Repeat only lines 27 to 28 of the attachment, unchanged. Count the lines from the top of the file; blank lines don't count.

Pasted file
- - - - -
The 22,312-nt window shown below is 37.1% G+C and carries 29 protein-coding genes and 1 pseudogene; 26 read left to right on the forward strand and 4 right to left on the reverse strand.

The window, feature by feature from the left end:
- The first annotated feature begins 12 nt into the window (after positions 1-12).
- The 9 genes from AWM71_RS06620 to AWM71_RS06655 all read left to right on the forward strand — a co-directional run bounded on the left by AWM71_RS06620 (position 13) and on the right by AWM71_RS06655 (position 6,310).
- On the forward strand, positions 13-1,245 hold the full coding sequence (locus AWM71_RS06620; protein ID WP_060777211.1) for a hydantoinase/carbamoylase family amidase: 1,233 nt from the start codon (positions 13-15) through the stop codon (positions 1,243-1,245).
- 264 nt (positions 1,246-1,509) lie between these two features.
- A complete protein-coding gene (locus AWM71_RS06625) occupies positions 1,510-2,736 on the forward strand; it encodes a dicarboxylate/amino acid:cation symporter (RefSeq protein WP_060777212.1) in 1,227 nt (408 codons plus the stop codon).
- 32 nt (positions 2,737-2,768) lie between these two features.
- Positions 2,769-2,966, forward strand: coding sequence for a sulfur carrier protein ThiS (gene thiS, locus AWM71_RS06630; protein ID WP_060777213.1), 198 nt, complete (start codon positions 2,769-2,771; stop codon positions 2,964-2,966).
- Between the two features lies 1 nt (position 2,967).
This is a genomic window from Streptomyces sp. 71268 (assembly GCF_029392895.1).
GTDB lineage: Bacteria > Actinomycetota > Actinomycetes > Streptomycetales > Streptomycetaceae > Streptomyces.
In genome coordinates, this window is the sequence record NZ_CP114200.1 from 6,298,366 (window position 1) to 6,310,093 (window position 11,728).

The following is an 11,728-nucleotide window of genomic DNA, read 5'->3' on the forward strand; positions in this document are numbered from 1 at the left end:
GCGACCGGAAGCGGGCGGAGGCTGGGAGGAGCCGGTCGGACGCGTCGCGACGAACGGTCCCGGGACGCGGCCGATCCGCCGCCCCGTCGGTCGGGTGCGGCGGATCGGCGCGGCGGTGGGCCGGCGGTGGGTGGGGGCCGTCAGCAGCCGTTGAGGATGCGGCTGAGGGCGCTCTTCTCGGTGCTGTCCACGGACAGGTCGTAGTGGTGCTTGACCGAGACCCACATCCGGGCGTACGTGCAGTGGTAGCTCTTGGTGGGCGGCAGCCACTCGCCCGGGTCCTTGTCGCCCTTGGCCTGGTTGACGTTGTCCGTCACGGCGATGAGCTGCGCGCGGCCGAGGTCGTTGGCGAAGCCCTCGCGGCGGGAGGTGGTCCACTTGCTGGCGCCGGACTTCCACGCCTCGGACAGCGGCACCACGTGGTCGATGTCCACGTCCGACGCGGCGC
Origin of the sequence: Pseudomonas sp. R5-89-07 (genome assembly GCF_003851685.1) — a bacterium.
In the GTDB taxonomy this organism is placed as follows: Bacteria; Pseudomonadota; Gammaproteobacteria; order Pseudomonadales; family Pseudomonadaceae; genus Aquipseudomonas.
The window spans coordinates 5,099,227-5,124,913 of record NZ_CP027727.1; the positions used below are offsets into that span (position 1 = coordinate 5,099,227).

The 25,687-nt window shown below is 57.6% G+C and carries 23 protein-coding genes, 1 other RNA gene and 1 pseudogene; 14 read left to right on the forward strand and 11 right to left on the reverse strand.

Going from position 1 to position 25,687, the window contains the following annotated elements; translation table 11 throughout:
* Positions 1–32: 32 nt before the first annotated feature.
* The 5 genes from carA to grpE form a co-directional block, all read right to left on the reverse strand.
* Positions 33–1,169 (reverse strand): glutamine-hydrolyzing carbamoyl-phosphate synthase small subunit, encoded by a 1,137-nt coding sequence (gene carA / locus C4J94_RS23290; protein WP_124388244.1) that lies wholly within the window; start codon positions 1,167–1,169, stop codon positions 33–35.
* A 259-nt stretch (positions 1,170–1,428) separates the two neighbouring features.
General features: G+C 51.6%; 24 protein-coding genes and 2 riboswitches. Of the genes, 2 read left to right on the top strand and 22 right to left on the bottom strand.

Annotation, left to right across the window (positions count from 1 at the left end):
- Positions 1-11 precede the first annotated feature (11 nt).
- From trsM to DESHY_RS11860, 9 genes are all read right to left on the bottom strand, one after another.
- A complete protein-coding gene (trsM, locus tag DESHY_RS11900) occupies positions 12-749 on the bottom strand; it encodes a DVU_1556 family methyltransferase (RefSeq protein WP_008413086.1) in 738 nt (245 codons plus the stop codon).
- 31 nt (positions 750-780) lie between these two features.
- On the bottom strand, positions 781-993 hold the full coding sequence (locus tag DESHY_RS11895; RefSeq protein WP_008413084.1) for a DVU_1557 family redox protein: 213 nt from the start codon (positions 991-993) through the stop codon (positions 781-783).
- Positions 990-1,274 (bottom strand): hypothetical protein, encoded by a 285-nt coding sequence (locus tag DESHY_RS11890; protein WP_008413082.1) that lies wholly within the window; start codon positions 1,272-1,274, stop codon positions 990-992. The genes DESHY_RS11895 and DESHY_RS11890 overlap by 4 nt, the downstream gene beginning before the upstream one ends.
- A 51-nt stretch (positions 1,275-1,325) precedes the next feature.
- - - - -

- Positions 1-11 precede the first annotated feature (11 nt).
- From trsM to DESHY_RS11860, 9 genes are all read right to left on the bottom strand, one after another.